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Tuesday, 8 October 1985
Page: 810

Senator MESSNER(4.46) —On behalf of the Opposition I notify the Australian Democrats that we will not be supporting their amendments. I will outline the reason why we will not be supporting the amendments. The major objection by the Opposition to this legislation, as outlined in the second reading debate, is that fundamental point that the Superannuation Legislation Amendment Bill delivers the ultimate control for decision making of the Superannuation Fund Investment Trust into the hands of nominees of the Australian Council of Trade Unions. To that extent I believe that we are on common ground with the Democrats and we have the same view as they do about the ultimate effect of such behaviour on the Australian community. During the second reading debate I drew attention to the fact that trends in the community in recent times generally have been towards the expansion of union based and sponsored superannuation schemes, such as the builders unions superannuation scheme, the Australian scheme and so on.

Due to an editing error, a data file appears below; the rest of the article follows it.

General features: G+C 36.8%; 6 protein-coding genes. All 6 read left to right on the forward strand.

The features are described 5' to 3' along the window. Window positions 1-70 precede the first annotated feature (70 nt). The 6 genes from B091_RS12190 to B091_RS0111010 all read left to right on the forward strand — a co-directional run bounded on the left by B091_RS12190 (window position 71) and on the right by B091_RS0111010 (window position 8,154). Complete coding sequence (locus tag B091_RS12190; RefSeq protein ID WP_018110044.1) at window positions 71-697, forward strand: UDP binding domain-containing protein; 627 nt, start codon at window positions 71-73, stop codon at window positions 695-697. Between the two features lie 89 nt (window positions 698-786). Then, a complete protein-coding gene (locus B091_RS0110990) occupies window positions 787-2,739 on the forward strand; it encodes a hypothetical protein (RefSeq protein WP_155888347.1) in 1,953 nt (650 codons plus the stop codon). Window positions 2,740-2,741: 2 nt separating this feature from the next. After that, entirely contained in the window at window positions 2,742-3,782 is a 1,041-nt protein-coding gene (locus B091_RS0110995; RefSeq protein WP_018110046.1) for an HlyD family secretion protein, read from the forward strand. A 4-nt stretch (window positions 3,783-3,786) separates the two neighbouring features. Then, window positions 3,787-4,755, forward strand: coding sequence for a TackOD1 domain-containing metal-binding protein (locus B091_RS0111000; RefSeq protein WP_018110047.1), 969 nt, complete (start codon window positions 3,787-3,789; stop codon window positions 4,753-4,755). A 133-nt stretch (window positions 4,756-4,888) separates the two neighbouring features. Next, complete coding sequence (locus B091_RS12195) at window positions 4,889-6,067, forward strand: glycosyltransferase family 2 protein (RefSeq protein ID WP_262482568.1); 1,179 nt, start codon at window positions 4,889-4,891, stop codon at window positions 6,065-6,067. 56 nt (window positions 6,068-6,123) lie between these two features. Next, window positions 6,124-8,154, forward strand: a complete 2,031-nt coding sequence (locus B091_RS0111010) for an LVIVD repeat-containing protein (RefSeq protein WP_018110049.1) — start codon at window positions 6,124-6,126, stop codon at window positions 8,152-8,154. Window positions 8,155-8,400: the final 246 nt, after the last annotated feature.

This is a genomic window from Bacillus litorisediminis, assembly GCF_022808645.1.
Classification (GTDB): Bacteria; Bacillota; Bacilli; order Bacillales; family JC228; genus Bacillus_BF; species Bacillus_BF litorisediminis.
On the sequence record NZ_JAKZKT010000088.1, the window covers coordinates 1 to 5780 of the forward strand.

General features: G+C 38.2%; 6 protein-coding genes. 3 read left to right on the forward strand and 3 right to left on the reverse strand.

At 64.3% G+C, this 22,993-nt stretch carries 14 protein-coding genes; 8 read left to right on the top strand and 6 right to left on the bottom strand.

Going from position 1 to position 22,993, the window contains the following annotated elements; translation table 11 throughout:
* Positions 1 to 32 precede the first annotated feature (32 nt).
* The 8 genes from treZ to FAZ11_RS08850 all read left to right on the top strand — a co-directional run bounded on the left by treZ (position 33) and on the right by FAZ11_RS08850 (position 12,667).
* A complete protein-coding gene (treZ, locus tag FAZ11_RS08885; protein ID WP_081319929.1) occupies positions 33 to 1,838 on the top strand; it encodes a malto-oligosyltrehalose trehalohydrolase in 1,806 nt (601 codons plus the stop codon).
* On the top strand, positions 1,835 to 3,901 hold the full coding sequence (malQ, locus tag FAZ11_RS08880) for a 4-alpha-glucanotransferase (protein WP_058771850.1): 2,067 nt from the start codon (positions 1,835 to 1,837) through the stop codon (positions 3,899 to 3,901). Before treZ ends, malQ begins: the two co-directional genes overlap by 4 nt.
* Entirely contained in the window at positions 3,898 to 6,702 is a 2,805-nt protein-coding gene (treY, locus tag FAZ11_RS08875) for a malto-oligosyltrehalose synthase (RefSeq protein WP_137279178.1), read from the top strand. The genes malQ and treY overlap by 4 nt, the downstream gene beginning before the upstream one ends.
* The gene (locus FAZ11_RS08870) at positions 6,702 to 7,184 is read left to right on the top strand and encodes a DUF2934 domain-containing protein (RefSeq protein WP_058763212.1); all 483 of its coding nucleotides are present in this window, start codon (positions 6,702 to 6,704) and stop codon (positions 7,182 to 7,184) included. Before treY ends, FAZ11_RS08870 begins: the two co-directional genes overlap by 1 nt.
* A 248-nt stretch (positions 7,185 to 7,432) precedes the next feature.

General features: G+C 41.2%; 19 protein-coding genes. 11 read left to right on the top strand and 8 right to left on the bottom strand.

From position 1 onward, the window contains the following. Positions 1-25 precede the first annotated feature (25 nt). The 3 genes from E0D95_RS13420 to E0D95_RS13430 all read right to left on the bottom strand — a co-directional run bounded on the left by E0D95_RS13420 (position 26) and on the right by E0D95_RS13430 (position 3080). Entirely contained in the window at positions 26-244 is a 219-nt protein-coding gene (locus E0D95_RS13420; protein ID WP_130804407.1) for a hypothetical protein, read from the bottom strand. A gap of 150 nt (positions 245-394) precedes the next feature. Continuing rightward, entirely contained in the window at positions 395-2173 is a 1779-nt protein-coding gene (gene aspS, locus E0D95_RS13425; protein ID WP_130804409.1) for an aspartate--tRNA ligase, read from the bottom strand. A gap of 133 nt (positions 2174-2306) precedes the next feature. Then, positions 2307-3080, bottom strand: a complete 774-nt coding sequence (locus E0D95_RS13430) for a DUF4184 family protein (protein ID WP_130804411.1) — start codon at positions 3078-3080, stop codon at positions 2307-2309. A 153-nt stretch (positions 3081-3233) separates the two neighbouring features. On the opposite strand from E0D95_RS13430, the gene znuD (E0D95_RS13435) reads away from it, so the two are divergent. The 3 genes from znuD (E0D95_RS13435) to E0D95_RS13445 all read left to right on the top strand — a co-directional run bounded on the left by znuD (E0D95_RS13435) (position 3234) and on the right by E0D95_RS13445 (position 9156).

Senator Walsh —You dropped QUEST out.

Senator MESSNER —No, I stand by that. It has been set up on much the same principles as the other schemes.

Senator Walsh —Conspiracy theories don't have a smidgin of fact behind them, you know.